In front of a near-capacity crowd at The Pabst Theater on Saturday night, British band Keane delivered an impressive performance that spanned its whole catalog.
Touring in support of its new album, "Strangeland," released last month, the band found the perfect balance between incorporating new material while playing the established hits from its previous three albums.
When lead singer Tom Chaplin asked The Pabst crowd if it liked the new album, he received a large cheer. Smiling, Chaplin said that he felt safe asking such a question in a room full of Keane fans. When one fan toward the front of the stage screamed out a request at Chaplin, he coolly replied, "You'll get it eventually, don't worry."
The four-piece band is a bit different from its contemporaries in that the songs are piano- and/or synthesizer-driven. This has also led to some criticism that Keane's songs all sound alike, but while a few blend together, the overall set had a great flow that was very pleasing.
Vocally and musically, the band sounded exceptionally crisp and this definitely was the type of show that could easily have been recorded for a concert CD or DVD. Dynamic lighting, including a few blasts of intense strobe lights, added to the drama of the performance.
The biggest highlight from the set was the audience sing-along to "This Is The Last Time" from Keane's first album, "Hopes and Fears." "Everybody's Changing," "Is It Any Wonder," "Bend And Break" and "Somewhere Only We Know" were among the songs that drew some of the biggest reactions from the crowd.
The first level of The Pabst all stood, while the balcony and mezzanine areas remained seated throughout the general admission show. That didn't mean that the upper levels lacked die-hard fans, as it included a group that raised the U.K.'s Union Jack flag after almost every song.
The signature move of the night came when Chaplin approached the edge of the stage and punctuated the chorus of a faster-paced song by throwing his fist into the air. As he repeated it throughout the night, the fans in the first level repeated that arm motion, creating a visual effect more expected at a European soccer match than a Keane concert.
Chaplin also had a few moments where his crowd interaction felt like it was coming from a template. Early in the show, he addressed the crowd by saying how it was great to be back in Milwaukee and to "see your faces again ... some new ones, as well." He also worked in a reference to the Bronze Fonz at a point where he could probably insert a landmark in whichever city the band was performing.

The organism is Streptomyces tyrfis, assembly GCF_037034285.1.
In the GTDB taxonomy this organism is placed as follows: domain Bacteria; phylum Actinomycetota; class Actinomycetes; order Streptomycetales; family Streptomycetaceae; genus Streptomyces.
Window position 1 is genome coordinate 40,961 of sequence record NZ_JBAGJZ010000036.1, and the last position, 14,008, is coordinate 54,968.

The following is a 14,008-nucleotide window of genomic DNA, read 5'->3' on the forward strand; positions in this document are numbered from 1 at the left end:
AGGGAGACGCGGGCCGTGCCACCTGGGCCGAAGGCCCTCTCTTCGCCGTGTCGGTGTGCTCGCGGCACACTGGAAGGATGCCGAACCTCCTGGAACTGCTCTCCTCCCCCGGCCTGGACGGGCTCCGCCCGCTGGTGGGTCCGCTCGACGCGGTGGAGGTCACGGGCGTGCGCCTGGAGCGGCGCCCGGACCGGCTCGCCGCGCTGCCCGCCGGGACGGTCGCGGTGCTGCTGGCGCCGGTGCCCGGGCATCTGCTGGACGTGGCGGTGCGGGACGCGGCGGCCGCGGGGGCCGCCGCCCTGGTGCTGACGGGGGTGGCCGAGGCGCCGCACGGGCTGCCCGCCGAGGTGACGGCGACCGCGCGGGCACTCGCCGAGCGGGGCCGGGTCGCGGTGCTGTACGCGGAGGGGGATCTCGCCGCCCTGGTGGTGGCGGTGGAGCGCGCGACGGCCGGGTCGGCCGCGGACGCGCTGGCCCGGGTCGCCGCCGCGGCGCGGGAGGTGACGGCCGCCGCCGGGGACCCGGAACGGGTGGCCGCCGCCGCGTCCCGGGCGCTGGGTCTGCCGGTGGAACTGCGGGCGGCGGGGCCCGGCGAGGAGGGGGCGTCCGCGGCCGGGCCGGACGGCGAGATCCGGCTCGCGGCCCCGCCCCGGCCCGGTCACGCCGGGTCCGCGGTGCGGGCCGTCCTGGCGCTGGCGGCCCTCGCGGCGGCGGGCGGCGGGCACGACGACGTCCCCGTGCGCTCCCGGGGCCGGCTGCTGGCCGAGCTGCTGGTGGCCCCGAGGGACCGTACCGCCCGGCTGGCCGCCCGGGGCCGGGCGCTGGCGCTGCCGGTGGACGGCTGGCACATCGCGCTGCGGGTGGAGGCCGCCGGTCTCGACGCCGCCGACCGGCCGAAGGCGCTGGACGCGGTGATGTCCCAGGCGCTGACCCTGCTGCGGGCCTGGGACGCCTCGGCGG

Still, this apparent scriptedness didn't diminish the crowd's appreciation for the band. At one point, during a silent break between songs, The Pabst audience gave a second post-song wave of applause and adulation which caught Chaplin off-guard. "I don't need to say anything to get you all excited," he said, impressed by the unexpected burst.
The set ended with a rousing performance of Keane's most recent single, "Sovereign Light Café." The band returned to the stage for a three-song encore that began with "Sea Fog" from the new album.
Keane closed out the evening with the title track of its second album, "Under the Iron Sea." It was a perfect cap on the show, and as fans spilled out onto Wells Street, multiple individuals were still singing the chorus of this last tune.
With more than 10 million records sold, Keane knows what its fans like and how to put on a great, crowd-pleasing show.
Opening act Patrick Watson made a distinct impression to kick off the night. He and his band played their first song in almost complete darkness, with the only illumination coming from Green Lantern-esque light rings on some of their fingers.
With a voice reminiscent of Coldplay's Chris Martin, Watson showed an extensive falsetto range. Hailing from Montreal, Watson has won the Polaris Music Prize, which is the Canadian version of the Grammy.
While his set might have run about two songs too long, Watson still received a standing ovation throughout most of theater, an impressive accomplishment for an opening act. With four albums under his belt, he has plenty of material for newly converted fans to dive into.